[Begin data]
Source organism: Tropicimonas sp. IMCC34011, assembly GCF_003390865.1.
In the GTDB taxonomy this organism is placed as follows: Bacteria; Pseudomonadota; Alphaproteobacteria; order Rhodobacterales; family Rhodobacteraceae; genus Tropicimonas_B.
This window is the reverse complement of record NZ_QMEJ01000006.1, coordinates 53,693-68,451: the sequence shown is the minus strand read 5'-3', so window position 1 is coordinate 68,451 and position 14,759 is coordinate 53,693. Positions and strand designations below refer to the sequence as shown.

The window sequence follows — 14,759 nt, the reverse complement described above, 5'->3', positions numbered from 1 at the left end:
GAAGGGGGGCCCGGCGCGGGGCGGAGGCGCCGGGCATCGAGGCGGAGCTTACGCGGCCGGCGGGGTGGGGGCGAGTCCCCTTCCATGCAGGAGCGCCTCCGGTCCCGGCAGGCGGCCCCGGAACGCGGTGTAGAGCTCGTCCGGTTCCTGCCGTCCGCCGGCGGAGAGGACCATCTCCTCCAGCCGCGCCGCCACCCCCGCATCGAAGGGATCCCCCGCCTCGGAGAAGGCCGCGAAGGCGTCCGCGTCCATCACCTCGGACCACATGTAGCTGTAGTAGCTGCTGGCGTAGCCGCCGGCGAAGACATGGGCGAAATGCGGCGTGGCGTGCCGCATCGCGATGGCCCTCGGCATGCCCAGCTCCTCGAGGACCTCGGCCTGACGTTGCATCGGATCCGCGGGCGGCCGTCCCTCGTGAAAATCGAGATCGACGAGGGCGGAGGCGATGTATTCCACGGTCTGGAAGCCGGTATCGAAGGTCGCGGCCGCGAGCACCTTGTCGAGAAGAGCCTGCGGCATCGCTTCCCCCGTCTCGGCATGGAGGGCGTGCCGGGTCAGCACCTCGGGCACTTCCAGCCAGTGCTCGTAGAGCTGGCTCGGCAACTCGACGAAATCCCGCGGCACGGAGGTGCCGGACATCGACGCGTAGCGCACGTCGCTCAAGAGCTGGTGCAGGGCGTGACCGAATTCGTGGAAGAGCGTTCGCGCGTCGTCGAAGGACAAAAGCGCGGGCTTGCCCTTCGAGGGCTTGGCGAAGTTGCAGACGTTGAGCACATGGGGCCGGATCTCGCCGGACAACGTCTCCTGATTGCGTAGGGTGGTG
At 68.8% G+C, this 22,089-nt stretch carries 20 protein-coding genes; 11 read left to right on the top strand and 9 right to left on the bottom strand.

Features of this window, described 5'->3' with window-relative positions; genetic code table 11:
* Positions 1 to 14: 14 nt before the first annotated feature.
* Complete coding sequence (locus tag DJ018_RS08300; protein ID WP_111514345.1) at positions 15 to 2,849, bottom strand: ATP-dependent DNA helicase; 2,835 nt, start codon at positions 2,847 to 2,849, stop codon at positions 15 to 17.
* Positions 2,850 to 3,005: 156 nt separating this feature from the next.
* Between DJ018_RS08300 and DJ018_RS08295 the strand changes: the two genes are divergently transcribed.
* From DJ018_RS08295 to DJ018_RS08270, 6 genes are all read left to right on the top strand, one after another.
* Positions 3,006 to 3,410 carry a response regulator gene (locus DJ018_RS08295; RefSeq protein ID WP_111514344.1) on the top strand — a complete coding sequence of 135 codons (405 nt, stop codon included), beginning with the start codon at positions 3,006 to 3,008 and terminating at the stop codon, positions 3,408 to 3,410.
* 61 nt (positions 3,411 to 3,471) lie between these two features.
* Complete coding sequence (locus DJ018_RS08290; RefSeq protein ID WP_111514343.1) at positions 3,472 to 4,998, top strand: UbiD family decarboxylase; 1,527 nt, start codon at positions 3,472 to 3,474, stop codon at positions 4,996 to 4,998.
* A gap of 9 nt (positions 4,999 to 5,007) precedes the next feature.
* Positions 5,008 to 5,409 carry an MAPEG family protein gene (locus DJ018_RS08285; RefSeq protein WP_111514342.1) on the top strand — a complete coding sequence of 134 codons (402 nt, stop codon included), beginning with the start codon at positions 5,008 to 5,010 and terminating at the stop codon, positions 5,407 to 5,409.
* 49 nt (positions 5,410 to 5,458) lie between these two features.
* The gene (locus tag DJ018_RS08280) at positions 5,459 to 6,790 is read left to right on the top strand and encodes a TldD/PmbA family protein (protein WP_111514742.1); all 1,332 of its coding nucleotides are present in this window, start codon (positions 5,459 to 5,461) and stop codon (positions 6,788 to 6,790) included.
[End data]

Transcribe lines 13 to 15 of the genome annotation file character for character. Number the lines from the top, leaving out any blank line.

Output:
* Positions 3,006 to 3,410 carry a response regulator gene (locus DJ018_RS08295; RefSeq protein ID WP_111514344.1) on the top strand — a complete coding sequence of 135 codons (405 nt, stop codon included), beginning with the start codon at positions 3,006 to 3,008 and terminating at the stop codon, positions 3,408 to 3,410.
* 61 nt (positions 3,411 to 3,471) lie between these two features.
* Complete coding sequence (locus DJ018_RS08290; RefSeq protein ID WP_111514343.1) at positions 3,472 to 4,998, top strand: UbiD family decarboxylase; 1,527 nt, start codon at positions 3,472 to 3,474, stop codon at positions 4,996 to 4,998.